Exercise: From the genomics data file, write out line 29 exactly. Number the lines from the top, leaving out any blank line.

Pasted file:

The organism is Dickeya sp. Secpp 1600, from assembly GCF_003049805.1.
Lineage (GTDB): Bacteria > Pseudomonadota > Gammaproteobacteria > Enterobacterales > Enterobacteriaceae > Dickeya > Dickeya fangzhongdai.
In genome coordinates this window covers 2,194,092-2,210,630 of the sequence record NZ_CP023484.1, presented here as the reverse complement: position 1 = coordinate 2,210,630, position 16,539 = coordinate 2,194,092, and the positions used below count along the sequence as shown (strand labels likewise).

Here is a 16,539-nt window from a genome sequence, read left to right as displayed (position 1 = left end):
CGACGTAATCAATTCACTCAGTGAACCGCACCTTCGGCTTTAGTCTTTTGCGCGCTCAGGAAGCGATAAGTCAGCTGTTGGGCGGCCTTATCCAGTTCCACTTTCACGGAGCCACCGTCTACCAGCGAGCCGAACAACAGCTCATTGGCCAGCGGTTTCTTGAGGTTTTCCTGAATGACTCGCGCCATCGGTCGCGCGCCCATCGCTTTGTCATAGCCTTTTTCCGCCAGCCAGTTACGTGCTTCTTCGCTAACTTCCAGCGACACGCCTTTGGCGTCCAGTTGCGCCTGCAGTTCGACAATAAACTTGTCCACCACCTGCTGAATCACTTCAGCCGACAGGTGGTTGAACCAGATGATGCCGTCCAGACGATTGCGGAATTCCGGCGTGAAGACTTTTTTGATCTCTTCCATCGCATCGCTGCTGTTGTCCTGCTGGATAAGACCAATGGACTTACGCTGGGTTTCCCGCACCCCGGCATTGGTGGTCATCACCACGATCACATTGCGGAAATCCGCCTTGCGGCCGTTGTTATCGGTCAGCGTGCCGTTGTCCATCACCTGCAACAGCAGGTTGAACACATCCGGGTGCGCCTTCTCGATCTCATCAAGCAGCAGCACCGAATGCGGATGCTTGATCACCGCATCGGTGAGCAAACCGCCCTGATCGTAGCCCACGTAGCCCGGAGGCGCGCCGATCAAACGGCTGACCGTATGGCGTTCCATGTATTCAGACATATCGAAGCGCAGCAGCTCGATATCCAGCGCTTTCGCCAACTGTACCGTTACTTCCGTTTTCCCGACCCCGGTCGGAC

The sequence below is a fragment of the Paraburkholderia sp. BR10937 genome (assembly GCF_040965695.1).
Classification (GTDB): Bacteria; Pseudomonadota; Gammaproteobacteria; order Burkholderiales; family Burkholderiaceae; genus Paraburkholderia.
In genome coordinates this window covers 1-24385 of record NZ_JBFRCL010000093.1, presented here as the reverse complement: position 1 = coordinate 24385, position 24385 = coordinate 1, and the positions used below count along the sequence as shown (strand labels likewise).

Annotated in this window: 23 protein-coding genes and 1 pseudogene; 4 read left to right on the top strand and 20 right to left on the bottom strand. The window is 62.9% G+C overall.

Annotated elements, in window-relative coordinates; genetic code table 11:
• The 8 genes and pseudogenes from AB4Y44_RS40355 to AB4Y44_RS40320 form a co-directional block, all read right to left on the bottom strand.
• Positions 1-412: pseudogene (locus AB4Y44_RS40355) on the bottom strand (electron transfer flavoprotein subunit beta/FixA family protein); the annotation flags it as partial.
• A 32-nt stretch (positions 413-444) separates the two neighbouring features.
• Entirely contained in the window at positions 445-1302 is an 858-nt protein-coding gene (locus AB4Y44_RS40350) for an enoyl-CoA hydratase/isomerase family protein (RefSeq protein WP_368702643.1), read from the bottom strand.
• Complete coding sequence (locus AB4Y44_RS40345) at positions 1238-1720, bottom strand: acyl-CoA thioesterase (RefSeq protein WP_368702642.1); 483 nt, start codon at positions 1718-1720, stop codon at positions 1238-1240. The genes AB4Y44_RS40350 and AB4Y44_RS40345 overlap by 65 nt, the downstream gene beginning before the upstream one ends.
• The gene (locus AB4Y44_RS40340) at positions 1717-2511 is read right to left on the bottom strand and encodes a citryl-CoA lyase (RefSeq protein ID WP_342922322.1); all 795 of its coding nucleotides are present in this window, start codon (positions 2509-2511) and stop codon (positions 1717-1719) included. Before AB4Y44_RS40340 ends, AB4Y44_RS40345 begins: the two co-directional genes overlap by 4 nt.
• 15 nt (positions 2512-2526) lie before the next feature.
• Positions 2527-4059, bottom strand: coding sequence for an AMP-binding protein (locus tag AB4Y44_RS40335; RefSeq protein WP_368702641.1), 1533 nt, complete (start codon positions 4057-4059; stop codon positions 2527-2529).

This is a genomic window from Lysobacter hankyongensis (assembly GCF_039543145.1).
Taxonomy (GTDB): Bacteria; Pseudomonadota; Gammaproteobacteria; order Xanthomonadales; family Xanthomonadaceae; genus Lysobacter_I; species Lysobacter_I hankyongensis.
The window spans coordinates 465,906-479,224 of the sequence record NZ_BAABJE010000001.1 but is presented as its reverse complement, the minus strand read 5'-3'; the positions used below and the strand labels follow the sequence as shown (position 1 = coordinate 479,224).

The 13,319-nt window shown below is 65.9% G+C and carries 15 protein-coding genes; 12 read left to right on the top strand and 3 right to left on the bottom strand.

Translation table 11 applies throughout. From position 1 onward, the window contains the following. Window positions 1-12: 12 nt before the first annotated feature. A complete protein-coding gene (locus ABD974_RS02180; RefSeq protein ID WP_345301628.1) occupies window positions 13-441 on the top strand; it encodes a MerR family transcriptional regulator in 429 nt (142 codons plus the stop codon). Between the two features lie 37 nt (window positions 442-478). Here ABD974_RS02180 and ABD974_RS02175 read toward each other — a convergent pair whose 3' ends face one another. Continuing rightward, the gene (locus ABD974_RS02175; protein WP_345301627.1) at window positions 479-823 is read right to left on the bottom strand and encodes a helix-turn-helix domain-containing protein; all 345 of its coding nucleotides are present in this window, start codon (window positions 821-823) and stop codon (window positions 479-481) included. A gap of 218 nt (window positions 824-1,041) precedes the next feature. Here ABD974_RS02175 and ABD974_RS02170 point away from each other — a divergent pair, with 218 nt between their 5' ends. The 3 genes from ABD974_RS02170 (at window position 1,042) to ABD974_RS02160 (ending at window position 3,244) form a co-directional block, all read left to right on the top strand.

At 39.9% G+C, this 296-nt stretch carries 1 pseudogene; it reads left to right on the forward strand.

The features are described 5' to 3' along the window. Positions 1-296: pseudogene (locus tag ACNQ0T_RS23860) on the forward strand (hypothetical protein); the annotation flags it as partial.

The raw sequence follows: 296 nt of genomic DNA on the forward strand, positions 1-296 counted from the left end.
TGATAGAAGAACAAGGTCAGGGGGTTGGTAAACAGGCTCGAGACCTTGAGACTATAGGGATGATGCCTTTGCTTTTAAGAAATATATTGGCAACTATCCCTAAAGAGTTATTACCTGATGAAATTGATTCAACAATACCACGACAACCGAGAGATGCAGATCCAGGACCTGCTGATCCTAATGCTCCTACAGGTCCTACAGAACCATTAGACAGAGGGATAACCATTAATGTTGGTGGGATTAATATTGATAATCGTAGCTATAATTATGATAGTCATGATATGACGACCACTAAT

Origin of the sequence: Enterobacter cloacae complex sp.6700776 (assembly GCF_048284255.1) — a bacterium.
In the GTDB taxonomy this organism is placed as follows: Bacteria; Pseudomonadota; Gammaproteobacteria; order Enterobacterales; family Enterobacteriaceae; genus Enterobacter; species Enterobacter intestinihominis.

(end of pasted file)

In the GTDB taxonomy this organism is placed as follows: Bacteria; Pseudomonadota; Gammaproteobacteria; order Enterobacterales; family Enterobacteriaceae; genus Enterobacter; species Enterobacter intestinihominis.